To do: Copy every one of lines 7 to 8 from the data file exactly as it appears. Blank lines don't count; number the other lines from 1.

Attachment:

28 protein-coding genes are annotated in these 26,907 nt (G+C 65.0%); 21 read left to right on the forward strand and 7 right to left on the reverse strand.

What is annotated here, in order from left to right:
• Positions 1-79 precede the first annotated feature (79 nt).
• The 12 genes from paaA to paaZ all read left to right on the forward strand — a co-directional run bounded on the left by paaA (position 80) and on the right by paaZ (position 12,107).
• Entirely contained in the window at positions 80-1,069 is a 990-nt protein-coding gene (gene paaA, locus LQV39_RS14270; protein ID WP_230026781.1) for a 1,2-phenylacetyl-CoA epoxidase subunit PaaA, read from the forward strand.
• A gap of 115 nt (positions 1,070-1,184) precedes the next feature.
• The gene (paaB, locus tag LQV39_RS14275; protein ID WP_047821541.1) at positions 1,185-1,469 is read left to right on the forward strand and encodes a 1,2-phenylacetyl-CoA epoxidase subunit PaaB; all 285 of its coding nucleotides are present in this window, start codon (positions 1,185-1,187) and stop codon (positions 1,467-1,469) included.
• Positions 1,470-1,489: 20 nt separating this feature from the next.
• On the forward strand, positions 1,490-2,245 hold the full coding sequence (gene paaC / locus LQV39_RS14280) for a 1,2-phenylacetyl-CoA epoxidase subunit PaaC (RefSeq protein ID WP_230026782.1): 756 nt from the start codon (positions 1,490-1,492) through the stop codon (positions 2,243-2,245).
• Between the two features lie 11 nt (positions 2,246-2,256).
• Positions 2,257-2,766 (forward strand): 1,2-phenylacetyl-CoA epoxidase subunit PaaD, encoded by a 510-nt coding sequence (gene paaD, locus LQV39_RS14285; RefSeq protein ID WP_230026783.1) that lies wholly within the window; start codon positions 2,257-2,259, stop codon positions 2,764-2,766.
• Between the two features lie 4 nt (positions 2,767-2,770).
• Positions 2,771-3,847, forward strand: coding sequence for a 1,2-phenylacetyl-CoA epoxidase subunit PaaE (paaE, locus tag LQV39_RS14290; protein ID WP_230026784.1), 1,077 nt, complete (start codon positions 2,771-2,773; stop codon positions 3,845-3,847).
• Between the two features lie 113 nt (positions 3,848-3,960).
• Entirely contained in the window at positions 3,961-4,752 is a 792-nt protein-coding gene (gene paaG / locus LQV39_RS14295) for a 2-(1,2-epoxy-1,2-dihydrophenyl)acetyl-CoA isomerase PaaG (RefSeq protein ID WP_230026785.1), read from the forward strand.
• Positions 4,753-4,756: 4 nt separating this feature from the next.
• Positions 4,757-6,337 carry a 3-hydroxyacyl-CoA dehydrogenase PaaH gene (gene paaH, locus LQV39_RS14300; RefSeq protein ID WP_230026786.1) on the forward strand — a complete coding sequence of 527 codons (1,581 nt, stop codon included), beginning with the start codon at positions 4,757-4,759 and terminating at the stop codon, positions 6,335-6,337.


• The gene (paaB, locus tag LQV39_RS14275; protein ID WP_047821541.1) at positions 1,185-1,469 is read left to right on the forward strand and encodes a 1,2-phenylacetyl-CoA epoxidase subunit PaaB; all 285 of its coding nucleotides are present in this window, start codon (positions 1,185-1,187) and stop codon (positions 1,467-1,469) included.
• Positions 1,470-1,489: 20 nt separating this feature from the next.